Agree with KFrances. The City Council will not stand up to ABAG to dislodge ABAG's (and MTC's) plans for Orinda. They are afraid of losing what little funds are awarded for cooperation with the MTC's & ABAG's Jobs-Housing Connection Strategy and willingly forfeit the voice of the people to unelected officials who target Orinda for development that is completely out of character for its size & topography. Worse, the plan's (set for implementation in 2013) assigns low and very low income housing without any calculation on the impact it will have on schools or the value of private property. The present City Council is ill-informed, weak, and unimaginative. Steve Cohn's comment that Orinda needs fresh ideas and LEADERS that will honestly explore them is on target. BBrown
Lance Beeson October 11, 2012 at 10:00 PM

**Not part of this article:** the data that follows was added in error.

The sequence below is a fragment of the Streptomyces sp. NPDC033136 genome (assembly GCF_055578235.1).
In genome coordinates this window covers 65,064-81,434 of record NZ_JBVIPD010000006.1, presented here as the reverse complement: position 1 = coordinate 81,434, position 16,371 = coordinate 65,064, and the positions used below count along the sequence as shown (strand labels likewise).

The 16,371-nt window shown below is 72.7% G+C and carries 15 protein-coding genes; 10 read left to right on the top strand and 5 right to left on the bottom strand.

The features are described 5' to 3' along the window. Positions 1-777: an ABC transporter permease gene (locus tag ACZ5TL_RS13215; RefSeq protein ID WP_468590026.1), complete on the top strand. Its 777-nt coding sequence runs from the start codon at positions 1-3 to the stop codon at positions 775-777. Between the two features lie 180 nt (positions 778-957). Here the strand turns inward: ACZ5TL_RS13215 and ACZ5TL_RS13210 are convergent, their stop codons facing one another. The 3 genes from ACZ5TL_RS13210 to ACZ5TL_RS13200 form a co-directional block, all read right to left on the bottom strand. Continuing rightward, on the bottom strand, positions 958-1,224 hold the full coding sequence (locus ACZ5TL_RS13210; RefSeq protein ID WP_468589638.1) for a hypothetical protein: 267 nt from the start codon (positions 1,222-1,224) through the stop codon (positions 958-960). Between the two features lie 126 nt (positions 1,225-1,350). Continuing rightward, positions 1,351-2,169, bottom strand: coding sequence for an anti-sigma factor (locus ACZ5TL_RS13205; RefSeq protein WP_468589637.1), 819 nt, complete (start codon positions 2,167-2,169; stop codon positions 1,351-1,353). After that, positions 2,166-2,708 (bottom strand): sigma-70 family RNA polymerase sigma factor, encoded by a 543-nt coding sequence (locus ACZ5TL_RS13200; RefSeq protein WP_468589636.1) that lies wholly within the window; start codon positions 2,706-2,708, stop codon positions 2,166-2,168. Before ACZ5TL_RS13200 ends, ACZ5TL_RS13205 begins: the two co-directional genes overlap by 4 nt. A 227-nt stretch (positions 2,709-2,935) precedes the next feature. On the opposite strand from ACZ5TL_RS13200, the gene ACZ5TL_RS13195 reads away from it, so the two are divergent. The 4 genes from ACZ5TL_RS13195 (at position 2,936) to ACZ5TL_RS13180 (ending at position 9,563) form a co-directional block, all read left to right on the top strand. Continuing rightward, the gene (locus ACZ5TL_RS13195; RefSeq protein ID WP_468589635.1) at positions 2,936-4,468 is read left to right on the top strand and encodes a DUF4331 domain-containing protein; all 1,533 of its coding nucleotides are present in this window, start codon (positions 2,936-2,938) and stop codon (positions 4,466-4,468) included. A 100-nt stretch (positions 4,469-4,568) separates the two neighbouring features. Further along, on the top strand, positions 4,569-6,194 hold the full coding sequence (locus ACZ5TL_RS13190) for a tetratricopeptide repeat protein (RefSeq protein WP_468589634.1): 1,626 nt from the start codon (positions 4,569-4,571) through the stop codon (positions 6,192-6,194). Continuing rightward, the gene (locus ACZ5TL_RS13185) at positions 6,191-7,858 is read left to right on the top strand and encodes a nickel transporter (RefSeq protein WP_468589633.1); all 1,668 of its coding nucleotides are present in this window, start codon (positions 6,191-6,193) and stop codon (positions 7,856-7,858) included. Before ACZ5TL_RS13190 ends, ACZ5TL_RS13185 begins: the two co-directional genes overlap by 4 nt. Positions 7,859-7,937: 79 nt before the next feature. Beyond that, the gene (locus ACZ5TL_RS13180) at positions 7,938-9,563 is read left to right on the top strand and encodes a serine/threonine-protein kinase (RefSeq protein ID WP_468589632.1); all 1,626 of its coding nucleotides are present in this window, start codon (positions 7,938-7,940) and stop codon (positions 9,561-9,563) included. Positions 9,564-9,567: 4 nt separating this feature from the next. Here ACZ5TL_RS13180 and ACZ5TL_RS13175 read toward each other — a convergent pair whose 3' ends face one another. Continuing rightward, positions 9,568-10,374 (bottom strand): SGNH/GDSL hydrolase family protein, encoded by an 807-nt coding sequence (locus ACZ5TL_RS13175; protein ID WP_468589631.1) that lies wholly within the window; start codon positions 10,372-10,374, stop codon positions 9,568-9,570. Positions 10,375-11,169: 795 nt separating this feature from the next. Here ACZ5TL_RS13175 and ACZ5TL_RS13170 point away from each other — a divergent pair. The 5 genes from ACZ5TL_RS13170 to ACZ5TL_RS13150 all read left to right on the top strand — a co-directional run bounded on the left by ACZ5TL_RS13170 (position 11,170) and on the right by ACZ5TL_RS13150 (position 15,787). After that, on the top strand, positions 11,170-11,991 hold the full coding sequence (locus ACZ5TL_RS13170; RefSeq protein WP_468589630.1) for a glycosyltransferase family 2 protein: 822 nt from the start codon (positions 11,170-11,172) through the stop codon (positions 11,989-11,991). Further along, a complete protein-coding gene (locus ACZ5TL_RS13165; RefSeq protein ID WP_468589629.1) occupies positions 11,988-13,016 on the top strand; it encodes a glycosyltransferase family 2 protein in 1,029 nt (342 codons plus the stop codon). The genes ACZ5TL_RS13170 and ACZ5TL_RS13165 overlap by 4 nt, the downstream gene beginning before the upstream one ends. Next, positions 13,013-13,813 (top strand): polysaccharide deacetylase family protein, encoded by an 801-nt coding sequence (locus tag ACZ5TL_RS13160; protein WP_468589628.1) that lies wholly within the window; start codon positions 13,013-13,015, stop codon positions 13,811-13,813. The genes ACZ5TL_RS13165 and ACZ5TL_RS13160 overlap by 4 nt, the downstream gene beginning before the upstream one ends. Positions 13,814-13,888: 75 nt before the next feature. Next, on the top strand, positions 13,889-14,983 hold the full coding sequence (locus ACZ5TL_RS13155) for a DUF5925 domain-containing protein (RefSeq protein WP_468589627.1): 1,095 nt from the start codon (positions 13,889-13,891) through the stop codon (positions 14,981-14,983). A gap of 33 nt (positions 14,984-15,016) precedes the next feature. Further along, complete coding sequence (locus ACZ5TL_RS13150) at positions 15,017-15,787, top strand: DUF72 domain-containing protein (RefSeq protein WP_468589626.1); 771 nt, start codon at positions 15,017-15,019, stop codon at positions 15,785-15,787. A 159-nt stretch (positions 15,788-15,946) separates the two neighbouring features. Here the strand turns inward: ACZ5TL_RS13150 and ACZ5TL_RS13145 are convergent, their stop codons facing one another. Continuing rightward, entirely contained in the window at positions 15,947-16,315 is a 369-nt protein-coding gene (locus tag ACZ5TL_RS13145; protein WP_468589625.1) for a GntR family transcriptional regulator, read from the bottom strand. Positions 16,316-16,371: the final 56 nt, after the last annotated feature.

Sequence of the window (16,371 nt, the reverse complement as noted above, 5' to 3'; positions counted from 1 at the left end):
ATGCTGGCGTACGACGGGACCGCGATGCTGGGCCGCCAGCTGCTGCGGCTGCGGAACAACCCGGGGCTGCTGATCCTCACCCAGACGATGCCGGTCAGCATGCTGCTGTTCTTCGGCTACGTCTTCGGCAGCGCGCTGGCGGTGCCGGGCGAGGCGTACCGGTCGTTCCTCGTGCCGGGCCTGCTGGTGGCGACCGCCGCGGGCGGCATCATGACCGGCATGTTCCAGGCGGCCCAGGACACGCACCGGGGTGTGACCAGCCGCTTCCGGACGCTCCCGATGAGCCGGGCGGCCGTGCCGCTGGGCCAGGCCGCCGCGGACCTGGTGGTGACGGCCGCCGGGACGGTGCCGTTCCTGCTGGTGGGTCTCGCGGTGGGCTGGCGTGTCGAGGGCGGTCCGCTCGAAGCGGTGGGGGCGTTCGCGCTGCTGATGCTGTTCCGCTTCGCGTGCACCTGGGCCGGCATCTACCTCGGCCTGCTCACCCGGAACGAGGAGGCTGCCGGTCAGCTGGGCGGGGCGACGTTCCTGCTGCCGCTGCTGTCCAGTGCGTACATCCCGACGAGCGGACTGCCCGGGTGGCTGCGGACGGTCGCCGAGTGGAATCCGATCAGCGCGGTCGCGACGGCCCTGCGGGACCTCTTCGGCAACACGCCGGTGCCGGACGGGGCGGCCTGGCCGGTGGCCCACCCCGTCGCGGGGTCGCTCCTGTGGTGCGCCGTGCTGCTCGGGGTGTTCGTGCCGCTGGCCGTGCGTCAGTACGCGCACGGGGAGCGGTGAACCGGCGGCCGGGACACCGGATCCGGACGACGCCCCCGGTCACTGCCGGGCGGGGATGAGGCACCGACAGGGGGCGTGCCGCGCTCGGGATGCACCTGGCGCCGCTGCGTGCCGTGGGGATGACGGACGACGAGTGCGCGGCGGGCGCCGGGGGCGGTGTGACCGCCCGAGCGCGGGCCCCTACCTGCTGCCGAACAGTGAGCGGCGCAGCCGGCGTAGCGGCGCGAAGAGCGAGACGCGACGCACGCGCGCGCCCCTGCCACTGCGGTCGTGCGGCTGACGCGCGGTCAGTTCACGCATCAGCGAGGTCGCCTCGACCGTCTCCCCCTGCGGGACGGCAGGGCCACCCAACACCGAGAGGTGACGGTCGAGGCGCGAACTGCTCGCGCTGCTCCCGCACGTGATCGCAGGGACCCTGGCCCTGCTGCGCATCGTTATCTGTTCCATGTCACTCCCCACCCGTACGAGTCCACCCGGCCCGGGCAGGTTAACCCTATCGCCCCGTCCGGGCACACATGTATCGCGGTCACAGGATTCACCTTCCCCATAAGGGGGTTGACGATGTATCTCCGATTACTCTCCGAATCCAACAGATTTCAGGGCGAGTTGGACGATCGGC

Well, we just watched the Orinda Planning Commission take the oldest and first non-native extant building in Orinda, that existed before there was an Orinda, Moraga or Lafayette, and give in to pressure for it to become a little-used clubhouse for 13 well-heeled homeowners and their families (the Moraga Adobe on the new "JJ Ranch"), thereby locking the public out forever. This is crass, ignorant capitalism at its very worst, put forth in the name of property rights and ignoring stewardship issues of a national, state and local landmark. I am in disbelief that the highest bidder of influence got the green light, without an EIR. Only one planning commissioner felt skeptical enough to ask hard questions and vote no. Let the lawsuits and public shaming of Orinda begin for ignoring their own history. I'll start. Shame on you, Planning Commission. You were in the tank for the developers all along. We gave you all the reasons to be skeptical, to wonder about future litigation but adding more luxury homes is the only solution to increase Orinda's value. It seems to be the only thing you understand. Newsflash: a usable historic monument would have added more prestige and likely value to your community than MacMansions.